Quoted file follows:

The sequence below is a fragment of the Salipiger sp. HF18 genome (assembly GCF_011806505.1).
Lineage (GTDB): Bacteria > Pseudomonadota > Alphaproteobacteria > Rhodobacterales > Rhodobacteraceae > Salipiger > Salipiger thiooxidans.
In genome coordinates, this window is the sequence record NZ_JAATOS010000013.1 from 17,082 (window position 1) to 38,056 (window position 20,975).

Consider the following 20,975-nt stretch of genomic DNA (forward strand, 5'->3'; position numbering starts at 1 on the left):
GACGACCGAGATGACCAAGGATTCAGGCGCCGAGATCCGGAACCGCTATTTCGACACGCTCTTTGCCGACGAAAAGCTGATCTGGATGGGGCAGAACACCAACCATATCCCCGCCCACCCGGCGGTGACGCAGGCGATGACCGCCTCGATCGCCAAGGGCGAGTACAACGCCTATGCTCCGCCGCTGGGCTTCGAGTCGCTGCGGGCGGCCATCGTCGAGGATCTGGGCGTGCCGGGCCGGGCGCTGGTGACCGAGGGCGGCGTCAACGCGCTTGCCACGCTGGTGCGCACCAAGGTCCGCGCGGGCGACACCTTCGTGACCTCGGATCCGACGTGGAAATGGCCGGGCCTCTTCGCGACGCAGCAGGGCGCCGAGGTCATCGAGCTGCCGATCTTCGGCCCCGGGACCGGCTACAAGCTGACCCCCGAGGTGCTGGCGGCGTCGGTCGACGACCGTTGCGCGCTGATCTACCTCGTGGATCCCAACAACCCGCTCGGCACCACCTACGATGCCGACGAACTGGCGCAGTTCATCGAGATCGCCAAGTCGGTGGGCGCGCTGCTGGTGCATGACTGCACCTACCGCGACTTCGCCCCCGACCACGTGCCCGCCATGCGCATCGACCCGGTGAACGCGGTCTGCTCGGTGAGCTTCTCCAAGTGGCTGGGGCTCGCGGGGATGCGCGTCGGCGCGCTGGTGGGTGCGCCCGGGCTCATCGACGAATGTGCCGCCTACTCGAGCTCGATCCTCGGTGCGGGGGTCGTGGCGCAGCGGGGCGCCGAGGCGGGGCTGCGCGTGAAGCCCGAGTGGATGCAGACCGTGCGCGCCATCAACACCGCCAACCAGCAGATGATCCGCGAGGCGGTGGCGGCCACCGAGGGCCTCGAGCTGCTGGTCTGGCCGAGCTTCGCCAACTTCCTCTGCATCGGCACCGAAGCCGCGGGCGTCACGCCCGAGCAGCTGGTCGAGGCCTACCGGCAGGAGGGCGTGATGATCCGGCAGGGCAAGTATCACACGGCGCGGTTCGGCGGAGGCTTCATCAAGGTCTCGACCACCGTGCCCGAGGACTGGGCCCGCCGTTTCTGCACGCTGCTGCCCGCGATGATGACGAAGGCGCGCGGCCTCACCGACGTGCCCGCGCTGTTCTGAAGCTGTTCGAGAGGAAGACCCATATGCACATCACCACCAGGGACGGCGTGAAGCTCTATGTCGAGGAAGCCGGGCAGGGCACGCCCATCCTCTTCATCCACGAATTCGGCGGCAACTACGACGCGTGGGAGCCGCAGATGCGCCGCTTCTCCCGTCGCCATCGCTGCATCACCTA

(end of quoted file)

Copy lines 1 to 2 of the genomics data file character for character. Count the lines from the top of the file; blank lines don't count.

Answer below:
The sequence below is a fragment of the Salipiger sp. HF18 genome (assembly GCF_011806505.1).
Lineage (GTDB): Bacteria > Pseudomonadota > Alphaproteobacteria > Rhodobacterales > Rhodobacteraceae > Salipiger > Salipiger thiooxidans.